Xcel Energy® Bill Pay: Monopolies don’t need usability

Xcel Energy®   has one of the worst bill pay experiences I have encountered in a long time.  First off, the actual Xcel Energy® site does not let you pay using your credit or debit card: you must go to a third party site.  So what greets you when you first go to this third-party site?.


Wow. There are so many things wrong with that.  The worst is that it doesn’t know your account number, and you can’t paste it from the Xcel web site because it’s in Flash. (That’s a “feature” for the DRM-lovers out there, I guess.). Also, why is “Xcel Energy” quoted?

Then there’s the liberal use of red, implying error when you haven’t done anything yet.   Perhaps the oddest thing is that you must scroll to the bottom of the legalese to find the checkbox to check indicating you’ve “read” the text.  Once you click the checkbox, the pages submits itself with no warning and a button appears that says “Make a Payment.”  This is not reassuring wording, but you click it anyway.

So you type in your account number, and you notice the text “ You must supply your Xcel Energy Account number, without dashes, in order to proceed. If you don’t have your Xcel Energy account number available, please try back when you do.”

In any programming language worth a damn, removing the dashes rather than making the user do it should take 1 line of code. (The same is true of spaces in credit card numbers, BTW). Programmer fail!  So you go back and remove the dashes – finally, the website remembers something and leaves the number with dashes in it for you to change. You hit the button with increasing rage.

But maybe now that you’ve given it your account number, it will have your information. Nope, you have to pick your state. Gee, thanks.

On the next screen, you have to enter ALL of your information. First Name, Last Name, Postal Address, phone, email.  Upon entering the zip code, it now “knows” what city you’re in.  Except it gets it wrong, using the “default” city for that zip code rather than the smaller city I actually live in. There’s no way to fix the information it “knows”.

Next screen, it asks for a payment amount. It has no idea what that actually is, so you have to go back to the Xcel site and copy and paste it.  Oh wait, you can’t it’s Flash. Doh!

At this point if you’re like me, you say No, to hell with that. I’m using my online banking payment, which has a few issues but at least can remember who I am.

Google Chrome 7

Dammit Google, fix the text-shadow bug I mentioned in my last post. Do you guys have version number envy?  Do You want to have Chrome version number higher than Internet Explorer 9?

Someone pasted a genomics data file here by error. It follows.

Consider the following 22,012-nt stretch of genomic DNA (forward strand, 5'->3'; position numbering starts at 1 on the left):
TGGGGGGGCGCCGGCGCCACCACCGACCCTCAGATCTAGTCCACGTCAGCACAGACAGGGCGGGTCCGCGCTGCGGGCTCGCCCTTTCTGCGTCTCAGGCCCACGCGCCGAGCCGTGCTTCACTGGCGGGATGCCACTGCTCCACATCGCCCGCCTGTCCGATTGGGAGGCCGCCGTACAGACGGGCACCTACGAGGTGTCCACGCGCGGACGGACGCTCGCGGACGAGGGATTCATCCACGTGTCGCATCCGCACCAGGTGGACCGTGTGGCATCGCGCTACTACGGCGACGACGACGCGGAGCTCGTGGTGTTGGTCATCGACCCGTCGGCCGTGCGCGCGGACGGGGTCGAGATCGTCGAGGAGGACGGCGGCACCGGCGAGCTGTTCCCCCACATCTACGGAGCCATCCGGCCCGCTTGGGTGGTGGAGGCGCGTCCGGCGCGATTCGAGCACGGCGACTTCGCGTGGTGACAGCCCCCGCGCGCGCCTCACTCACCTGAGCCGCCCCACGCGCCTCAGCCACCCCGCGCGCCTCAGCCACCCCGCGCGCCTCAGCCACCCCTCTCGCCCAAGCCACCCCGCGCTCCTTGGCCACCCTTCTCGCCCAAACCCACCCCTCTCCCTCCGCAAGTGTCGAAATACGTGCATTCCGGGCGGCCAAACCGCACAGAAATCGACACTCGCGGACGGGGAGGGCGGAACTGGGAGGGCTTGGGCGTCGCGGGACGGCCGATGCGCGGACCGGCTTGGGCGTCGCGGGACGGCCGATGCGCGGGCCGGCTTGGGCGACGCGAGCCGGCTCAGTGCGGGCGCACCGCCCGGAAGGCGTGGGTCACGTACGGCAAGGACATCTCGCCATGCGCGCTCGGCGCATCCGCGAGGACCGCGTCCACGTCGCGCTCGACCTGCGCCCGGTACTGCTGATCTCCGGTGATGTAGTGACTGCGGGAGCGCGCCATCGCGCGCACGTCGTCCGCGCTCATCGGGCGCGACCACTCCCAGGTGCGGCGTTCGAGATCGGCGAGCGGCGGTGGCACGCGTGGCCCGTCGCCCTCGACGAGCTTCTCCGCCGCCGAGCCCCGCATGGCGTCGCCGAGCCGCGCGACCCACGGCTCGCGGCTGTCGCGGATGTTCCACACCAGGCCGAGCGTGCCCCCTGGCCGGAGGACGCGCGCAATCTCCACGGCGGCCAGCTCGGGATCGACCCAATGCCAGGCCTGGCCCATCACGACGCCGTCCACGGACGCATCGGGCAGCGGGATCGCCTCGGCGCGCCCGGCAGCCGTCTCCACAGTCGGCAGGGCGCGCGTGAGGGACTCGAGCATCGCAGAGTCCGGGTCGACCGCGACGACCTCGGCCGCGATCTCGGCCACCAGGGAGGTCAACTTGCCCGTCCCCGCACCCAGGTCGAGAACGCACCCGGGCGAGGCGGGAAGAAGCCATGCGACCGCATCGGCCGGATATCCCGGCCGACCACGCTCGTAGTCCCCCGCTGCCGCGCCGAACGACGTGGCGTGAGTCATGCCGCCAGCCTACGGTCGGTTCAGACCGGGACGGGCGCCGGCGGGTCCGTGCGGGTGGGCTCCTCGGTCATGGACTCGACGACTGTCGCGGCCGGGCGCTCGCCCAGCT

Why am I using Google Chrome?  It’s fast as hell.  I did a cold start test – ie, right after a reboot, and it was about 3 seconds for Chrome 6, 14 seconds for Firefox in safe mode. I used the highly scientific one-one-thousand method of timing).  Safe mode means no extensions.  I also tried turning off the automatic update checks, but that didn’t help either. Chrome is also very fast and robust when you ask it do something like open 20 tabs all at once.

However, having said that, I am still using Google chrome as my default browser at home and at work.  I still use Firefox for web development (gotta have my Firebug). What can I say? Apparently, the extra 11 seconds Firefox takes to start up is in loading the text-shadow rendering.

And last, and certainly not least, it’s the browser that has the most CSS3 and HTML5 goodies to play with that isn’t from Apple.

Google Chrome 6 text-shadow is full of fail

I was upgrading Fiendish Master Plan to use HTML5 and CSS3, after being all fired up after attending An Event Apart in Washington D.C. when I encountered a major annoyance.

I have my custom embedded font working (IM Fell Great Primer)  and then I wanted to add a text-shadow to the site headline.  There’s only one minor problem – Google 6 chrome text-shadow handling is horribly, horribly broken.  The headline, which should read “Fiendish Master Plan,” reads “Fiendish.”  See the screen shot below.

Doh!  Apparently, it’s been a known issue since version 4 of Google Chrome.  If you use a custom font and put a text-shadow on it, hilarity ensues: some or all of the text vanishes. Talk about a glaring bug.

Come on Google, stop gratuitously ratcheting version numbers up every six weeks and fix the bug already.  For the record, I have commented out the text-shadow line for now.